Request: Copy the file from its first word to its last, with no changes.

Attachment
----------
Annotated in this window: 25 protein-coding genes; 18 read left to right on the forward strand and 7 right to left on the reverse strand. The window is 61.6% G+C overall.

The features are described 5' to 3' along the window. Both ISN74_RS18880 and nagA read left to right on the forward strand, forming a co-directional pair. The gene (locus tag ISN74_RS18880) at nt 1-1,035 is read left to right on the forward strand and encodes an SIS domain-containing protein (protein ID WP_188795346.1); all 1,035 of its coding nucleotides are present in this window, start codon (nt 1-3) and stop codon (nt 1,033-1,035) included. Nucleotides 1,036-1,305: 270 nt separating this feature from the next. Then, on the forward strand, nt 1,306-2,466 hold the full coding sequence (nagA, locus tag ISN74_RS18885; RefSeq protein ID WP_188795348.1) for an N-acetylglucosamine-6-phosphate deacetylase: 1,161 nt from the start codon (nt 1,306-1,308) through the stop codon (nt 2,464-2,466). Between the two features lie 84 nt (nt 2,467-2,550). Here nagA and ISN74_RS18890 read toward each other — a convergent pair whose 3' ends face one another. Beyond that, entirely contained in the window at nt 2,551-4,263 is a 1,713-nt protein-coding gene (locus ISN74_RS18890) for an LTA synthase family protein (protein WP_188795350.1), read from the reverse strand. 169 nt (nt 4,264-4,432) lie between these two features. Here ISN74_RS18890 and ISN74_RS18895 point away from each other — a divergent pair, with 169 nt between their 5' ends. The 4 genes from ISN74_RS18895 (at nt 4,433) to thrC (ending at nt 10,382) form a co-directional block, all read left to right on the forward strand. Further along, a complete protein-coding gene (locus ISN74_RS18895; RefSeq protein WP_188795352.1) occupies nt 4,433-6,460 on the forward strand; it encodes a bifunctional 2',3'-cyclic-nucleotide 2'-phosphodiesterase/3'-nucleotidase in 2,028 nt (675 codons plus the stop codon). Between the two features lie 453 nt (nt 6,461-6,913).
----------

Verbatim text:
Annotated in this window: 25 protein-coding genes; 18 read left to right on the forward strand and 7 right to left on the reverse strand. The window is 61.6% G+C overall.

The features are described 5' to 3' along the window. Both ISN74_RS18880 and nagA read left to right on the forward strand, forming a co-directional pair. The gene (locus tag ISN74_RS18880) at nt 1-1,035 is read left to right on the forward strand and encodes an SIS domain-containing protein (protein ID WP_188795346.1); all 1,035 of its coding nucleotides are present in this window, start codon (nt 1-3) and stop codon (nt 1,033-1,035) included. Nucleotides 1,036-1,305: 270 nt separating this feature from the next. Then, on the forward strand, nt 1,306-2,466 hold the full coding sequence (nagA, locus tag ISN74_RS18885; RefSeq protein ID WP_188795348.1) for an N-acetylglucosamine-6-phosphate deacetylase: 1,161 nt from the start codon (nt 1,306-1,308) through the stop codon (nt 2,464-2,466). Between the two features lie 84 nt (nt 2,467-2,550). Here nagA and ISN74_RS18890 read toward each other — a convergent pair whose 3' ends face one another. Beyond that, entirely contained in the window at nt 2,551-4,263 is a 1,713-nt protein-coding gene (locus ISN74_RS18890) for an LTA synthase family protein (protein WP_188795350.1), read from the reverse strand. 169 nt (nt 4,264-4,432) lie between these two features. Here ISN74_RS18890 and ISN74_RS18895 point away from each other — a divergent pair, with 169 nt between their 5' ends. The 4 genes from ISN74_RS18895 (at nt 4,433) to thrC (ending at nt 10,382) form a co-directional block, all read left to right on the forward strand. Further along, a complete protein-coding gene (locus ISN74_RS18895; RefSeq protein WP_188795352.1) occupies nt 4,433-6,460 on the forward strand; it encodes a bifunctional 2',3'-cyclic-nucleotide 2'-phosphodiesterase/3'-nucleotidase in 2,028 nt (675 codons plus the stop codon). Between the two features lie 453 nt (nt 6,461-6,913).